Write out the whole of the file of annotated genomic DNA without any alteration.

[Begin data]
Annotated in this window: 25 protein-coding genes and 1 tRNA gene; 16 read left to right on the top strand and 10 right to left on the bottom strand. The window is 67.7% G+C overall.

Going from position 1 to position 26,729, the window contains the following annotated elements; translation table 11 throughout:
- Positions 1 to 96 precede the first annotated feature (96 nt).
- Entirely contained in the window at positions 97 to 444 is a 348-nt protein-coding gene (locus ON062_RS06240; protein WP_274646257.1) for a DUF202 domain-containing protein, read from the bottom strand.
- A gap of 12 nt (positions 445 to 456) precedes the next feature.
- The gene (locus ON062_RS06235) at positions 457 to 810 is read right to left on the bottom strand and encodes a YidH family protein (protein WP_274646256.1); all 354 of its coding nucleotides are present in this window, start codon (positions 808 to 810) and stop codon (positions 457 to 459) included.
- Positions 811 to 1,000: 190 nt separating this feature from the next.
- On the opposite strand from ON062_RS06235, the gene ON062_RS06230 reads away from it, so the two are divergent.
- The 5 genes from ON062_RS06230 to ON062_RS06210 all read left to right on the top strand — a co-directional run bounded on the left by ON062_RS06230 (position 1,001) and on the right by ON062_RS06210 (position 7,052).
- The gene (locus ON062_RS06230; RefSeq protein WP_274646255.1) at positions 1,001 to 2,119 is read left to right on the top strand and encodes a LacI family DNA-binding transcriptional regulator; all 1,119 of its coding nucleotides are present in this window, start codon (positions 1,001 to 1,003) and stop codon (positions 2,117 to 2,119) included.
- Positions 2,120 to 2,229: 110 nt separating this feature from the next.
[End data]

Annotated in this window: 25 protein-coding genes and 1 tRNA gene; 16 read left to right on the top strand and 10 right to left on the bottom strand. The window is 67.7% G+C overall.

Going from position 1 to position 26,729, the window contains the following annotated elements; translation table 11 throughout:
- Positions 1 to 96 precede the first annotated feature (96 nt).
- Entirely contained in the window at positions 97 to 444 is a 348-nt protein-coding gene (locus ON062_RS06240; protein WP_274646257.1) for a DUF202 domain-containing protein, read from the bottom strand.
- A gap of 12 nt (positions 445 to 456) precedes the next feature.
- The gene (locus ON062_RS06235) at positions 457 to 810 is read right to left on the bottom strand and encodes a YidH family protein (protein WP_274646256.1); all 354 of its coding nucleotides are present in this window, start codon (positions 808 to 810) and stop codon (positions 457 to 459) included.
- Positions 811 to 1,000: 190 nt separating this feature from the next.
- On the opposite strand from ON062_RS06235, the gene ON062_RS06230 reads away from it, so the two are divergent.
- The 5 genes from ON062_RS06230 to ON062_RS06210 all read left to right on the top strand — a co-directional run bounded on the left by ON062_RS06230 (position 1,001) and on the right by ON062_RS06210 (position 7,052).
- The gene (locus ON062_RS06230; RefSeq protein WP_274646255.1) at positions 1,001 to 2,119 is read left to right on the top strand and encodes a LacI family DNA-binding transcriptional regulator; all 1,119 of its coding nucleotides are present in this window, start codon (positions 1,001 to 1,003) and stop codon (positions 2,117 to 2,119) included.
- Positions 2,120 to 2,229: 110 nt separating this feature from the next.